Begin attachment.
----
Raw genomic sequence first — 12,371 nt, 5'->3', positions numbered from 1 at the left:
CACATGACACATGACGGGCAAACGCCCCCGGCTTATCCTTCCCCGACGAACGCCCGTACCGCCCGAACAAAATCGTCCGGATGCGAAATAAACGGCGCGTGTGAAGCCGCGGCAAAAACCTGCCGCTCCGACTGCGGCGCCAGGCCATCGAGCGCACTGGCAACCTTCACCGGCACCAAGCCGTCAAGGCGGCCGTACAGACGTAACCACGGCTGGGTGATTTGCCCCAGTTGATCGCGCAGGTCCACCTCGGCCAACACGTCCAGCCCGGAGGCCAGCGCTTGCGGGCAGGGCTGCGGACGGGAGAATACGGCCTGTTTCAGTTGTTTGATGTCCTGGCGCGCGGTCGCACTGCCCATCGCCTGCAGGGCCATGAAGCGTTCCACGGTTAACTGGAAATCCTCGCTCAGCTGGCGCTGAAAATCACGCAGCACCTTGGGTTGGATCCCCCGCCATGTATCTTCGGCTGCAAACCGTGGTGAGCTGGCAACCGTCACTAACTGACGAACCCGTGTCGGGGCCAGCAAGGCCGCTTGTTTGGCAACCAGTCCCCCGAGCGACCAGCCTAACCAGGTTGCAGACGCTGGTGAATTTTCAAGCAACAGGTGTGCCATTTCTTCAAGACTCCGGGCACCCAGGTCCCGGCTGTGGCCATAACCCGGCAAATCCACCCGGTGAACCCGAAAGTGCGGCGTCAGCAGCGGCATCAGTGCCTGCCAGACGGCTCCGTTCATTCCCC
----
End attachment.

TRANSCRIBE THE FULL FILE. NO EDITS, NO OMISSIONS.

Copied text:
Raw genomic sequence first — 12,371 nt, 5'->3', positions numbered from 1 at the left:
CACATGACACATGACGGGCAAACGCCCCCGGCTTATCCTTCCCCGACGAACGCCCGTACCGCCCGAACAAAATCGTCCGGATGCGAAATAAACGGCGCGTGTGAAGCCGCGGCAAAAACCTGCCGCTCCGACTGCGGCGCCAGGCCATCGAGCGCACTGGCAACCTTCACCGGCACCAAGCCGTCAAGGCGGCCGTACAGACGTAACCACGGCTGGGTGATTTGCCCCAGTTGATCGCGCAGGTCCACCTCGGCCAACACGTCCAGCCCGGAGGCCAGCGCTTGCGGGCAGGGCTGCGGACGGGAGAATACGGCCTGTTTCAGTTGTTTGATGTCCTGGCGCGCGGTCGCACTGCCCATCGCCTGCAGGGCCATGAAGCGTTCCACGGTTAACTGGAAATCCTCGCTCAGCTGGCGCTGAAAATCACGCAGCACCTTGGGTTGGATCCCCCGCCATGTATCTTCGGCTGCAAACCGTGGTGAGCTGGCAACCGTCACTAACTGACGAACCCGTGTCGGGGCCAGCAAGGCCGCTTGTTTGGCAACCAGTCCCCCGAGCGACCAGCCTAACCAGGTTGCAGACGCTGGTGAATTTTCAAGCAACAGGTGTGCCATTTCTTCAAGACTCCGGGCACCCAGGTCCCGGCTGTGGCCATAACCCGGCAAATCCACCCGGTGAACCCGAAAGTGCGGCGTCAGCAGCGGCATCAGTGCCTGCCAGACGGCTCCGTTCATTCCCC